But I'm jumping ahead. Backtrack to when I first arrived at Doe's. Parking is a short trek down Trafficway from the restaurant rather than right outside, so pay attention to the signs. Two young, upbeat hostesses were chatting with one of the other women in my party when I got there. The third member of our group was sitting at the bar having a beer, talking to the bartender. As a matter of fact, everyone on the staff we met was cheerful, laid back and friendly. We rounded ourselves up, and the hostess seated us right away. The floors in Doe's are wood, the walls are wood-paneled, and the tables are covered in vinyl tablecloths-the kind your grandma might have on the kiddie table at family reunions. There is not a single part of the décor that screams "high-class" or "pretentious" or even "nice." That's not to say the place is a mess. That's the one part of the definition of dive that is not embraced here. The dining room was clean as a whistle that day.
We were seated towards the middle of the room with a view straight into the kitchen, and the table was topped with, among other things, a roll of paper towels and a little bear-shaped bottle of honey. The paper towels were for our mess, and the honey was for the rolls our server brought out shortly after we sat down. If you've ever had the rolls at Fish, you'll be familiar with this kind of bread. The Doe's rolls are very similar. The best way to describe them is as unglazed, unsugared donut-like balls of fried goodness.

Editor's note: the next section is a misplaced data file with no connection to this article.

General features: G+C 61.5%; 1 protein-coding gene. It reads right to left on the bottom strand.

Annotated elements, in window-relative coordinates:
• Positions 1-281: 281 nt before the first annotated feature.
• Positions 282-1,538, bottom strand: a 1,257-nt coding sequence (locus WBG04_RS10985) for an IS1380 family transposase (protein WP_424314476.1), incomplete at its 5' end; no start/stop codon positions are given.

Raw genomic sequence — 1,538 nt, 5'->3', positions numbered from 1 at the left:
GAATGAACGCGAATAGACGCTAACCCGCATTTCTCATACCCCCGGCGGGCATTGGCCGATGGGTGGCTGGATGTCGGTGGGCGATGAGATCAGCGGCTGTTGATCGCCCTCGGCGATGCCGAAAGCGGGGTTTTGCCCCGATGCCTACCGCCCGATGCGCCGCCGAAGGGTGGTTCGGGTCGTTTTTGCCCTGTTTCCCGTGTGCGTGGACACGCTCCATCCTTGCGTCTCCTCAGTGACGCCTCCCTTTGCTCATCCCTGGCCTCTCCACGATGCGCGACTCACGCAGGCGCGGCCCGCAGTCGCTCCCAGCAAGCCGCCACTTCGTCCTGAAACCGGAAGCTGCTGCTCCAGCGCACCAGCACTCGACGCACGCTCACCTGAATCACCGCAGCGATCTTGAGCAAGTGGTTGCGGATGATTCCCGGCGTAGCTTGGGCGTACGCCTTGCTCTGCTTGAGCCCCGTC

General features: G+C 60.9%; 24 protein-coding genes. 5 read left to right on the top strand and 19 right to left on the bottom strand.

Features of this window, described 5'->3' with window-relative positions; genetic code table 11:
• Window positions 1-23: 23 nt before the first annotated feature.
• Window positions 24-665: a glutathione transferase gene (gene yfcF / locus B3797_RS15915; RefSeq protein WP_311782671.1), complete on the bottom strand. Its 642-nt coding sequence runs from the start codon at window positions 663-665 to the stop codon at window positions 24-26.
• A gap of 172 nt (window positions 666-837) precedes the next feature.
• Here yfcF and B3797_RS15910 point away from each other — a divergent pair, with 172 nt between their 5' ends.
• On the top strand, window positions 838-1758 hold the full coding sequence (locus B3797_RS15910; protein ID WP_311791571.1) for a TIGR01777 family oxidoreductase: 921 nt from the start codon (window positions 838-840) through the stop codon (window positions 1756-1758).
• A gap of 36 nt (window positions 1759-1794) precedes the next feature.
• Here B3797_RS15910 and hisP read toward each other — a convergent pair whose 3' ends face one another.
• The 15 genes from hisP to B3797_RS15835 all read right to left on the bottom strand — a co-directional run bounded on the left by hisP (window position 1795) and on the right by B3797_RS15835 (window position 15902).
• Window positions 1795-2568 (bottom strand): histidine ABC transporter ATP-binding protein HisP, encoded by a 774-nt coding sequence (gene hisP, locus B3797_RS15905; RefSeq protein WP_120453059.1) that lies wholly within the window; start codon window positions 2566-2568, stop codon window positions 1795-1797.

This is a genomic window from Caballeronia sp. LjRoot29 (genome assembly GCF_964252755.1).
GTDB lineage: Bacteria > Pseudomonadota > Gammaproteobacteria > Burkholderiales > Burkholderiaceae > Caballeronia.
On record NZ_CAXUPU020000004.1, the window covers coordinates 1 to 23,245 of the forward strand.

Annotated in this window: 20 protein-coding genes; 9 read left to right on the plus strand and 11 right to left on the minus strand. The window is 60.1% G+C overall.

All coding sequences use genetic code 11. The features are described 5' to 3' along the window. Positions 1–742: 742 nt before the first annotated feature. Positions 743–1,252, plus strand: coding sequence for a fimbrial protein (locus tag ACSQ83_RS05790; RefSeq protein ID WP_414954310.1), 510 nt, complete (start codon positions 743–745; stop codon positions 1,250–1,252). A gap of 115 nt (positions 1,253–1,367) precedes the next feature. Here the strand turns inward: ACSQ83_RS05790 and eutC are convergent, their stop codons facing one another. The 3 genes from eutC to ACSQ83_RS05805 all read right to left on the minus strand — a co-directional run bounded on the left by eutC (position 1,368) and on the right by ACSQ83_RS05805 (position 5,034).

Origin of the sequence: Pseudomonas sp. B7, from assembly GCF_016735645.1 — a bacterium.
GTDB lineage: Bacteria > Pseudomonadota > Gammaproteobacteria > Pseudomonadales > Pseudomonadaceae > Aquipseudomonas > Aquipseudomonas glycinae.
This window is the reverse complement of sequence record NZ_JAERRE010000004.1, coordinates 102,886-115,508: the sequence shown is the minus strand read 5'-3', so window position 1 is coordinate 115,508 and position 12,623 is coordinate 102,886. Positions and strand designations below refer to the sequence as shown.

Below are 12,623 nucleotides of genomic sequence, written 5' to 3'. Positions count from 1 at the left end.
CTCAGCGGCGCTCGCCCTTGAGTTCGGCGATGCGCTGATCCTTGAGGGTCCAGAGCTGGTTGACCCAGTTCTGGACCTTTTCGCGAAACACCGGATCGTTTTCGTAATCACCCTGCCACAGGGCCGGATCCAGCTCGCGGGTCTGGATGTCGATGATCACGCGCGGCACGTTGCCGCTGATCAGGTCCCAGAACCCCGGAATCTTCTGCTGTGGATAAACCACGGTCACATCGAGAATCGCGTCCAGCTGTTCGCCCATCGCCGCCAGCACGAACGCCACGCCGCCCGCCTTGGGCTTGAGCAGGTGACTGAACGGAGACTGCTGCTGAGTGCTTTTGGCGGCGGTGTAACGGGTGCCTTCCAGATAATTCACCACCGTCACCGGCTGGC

The wait staff was friendly and attentive without being overbearing. Our server didn't pop by the table to check on us too often, but our water glasses were always full, and she was always there when we needed something.
Doe's claims to have world-famous tamales, so we couldn't resist trying them as a starter to our meal. The two friends I was eating with ordered shrimp in a lemon butter sauce with boiled red potatoes, and I ordered the eight-ounce filet with the same potatoes. Rumor has it, I should have tried the fries. That'll be for next time. Both entrées came with marinated salad, which is mostly iceberg lettuce with an oil-and-vinegar dressing. Simple as can be, but pretty yummy.